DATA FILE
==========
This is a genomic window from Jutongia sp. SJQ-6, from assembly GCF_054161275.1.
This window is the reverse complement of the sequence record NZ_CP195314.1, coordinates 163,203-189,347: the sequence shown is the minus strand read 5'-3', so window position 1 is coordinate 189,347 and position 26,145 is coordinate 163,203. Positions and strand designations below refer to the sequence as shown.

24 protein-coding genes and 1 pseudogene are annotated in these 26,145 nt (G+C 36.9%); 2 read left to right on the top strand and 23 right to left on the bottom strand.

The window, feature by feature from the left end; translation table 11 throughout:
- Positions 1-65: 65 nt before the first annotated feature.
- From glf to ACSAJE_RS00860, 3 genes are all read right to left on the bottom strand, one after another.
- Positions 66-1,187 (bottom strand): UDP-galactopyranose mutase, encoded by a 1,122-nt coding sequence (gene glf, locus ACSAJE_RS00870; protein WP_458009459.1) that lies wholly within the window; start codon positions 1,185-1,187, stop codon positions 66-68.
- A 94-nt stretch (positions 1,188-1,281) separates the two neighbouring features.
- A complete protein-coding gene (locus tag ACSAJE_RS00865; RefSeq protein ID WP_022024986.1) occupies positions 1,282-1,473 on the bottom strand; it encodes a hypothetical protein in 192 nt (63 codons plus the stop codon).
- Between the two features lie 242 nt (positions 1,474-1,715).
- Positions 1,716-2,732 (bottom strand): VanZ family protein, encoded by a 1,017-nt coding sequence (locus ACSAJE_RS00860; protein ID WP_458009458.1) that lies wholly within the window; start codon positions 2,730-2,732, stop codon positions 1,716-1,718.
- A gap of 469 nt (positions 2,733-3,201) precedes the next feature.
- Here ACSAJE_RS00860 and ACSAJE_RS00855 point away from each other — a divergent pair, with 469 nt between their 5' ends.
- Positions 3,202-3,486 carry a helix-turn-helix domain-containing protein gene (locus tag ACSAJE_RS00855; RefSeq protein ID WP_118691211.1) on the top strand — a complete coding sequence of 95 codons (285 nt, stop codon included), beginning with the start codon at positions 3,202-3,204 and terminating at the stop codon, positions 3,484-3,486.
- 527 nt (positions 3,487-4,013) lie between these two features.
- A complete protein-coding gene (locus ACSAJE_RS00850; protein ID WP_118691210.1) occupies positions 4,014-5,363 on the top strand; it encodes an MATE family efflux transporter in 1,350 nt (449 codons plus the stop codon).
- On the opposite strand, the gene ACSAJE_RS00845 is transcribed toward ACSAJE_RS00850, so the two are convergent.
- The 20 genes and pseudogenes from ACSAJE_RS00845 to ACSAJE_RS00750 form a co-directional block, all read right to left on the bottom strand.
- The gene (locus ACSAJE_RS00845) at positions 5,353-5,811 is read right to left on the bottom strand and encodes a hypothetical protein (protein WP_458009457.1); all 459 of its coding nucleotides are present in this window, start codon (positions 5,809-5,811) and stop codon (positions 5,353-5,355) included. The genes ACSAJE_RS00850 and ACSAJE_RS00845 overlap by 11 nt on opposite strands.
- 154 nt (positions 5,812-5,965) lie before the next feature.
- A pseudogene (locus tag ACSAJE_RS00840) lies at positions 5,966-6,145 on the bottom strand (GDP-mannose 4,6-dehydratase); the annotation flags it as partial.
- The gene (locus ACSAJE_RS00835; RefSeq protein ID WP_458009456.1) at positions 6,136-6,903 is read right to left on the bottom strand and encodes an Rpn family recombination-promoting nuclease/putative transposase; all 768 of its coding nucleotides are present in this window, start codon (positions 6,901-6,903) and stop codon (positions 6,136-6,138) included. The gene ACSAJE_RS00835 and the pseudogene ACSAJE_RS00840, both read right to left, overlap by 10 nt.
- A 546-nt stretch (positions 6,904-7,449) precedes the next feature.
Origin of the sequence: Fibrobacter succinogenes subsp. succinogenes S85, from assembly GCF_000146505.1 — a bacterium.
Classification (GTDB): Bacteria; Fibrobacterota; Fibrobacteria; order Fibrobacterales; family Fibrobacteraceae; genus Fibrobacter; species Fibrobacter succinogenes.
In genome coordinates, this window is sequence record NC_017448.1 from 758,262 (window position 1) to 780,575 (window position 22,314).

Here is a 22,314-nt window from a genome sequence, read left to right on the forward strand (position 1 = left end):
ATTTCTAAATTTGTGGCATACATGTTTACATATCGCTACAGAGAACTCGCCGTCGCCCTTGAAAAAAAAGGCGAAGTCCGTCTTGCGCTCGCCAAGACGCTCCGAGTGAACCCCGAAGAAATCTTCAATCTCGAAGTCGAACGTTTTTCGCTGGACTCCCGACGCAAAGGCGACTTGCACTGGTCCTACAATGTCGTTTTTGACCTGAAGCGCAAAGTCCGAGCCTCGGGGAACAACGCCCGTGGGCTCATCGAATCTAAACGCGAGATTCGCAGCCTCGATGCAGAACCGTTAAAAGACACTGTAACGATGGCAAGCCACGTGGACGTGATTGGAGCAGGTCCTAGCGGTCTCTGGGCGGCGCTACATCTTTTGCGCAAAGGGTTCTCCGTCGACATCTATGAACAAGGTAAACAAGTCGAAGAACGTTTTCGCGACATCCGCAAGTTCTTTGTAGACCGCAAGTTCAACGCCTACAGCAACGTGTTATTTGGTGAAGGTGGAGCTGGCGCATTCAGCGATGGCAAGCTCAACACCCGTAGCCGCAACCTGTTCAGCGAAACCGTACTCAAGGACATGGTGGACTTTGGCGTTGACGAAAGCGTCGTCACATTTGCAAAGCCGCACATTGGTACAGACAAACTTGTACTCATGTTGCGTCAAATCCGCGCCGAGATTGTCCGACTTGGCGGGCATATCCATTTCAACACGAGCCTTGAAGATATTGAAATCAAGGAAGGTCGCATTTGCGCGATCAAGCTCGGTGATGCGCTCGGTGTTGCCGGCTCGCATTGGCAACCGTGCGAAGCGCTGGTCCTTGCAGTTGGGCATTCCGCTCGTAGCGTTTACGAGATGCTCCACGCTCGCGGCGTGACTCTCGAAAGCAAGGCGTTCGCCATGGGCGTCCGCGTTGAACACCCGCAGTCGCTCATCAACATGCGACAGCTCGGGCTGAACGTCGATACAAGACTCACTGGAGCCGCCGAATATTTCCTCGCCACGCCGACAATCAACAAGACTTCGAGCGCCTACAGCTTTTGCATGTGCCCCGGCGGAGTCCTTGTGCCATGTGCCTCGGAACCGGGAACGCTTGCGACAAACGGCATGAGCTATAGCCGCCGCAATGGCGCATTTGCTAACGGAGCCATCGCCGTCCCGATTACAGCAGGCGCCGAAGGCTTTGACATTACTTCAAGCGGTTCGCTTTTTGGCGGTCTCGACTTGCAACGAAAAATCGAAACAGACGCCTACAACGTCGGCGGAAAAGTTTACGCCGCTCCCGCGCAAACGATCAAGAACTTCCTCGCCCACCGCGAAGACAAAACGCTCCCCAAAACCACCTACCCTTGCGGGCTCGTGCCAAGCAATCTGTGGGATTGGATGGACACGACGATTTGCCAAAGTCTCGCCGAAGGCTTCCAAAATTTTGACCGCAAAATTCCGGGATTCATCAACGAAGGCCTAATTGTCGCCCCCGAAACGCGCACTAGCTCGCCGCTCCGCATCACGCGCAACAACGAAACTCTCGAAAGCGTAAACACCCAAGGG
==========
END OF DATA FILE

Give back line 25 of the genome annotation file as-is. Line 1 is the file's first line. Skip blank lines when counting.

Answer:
Classification (GTDB): Bacteria; Fibrobacterota; Fibrobacteria; order Fibrobacterales; family Fibrobacteraceae; genus Fibrobacter; species Fibrobacter succinogenes.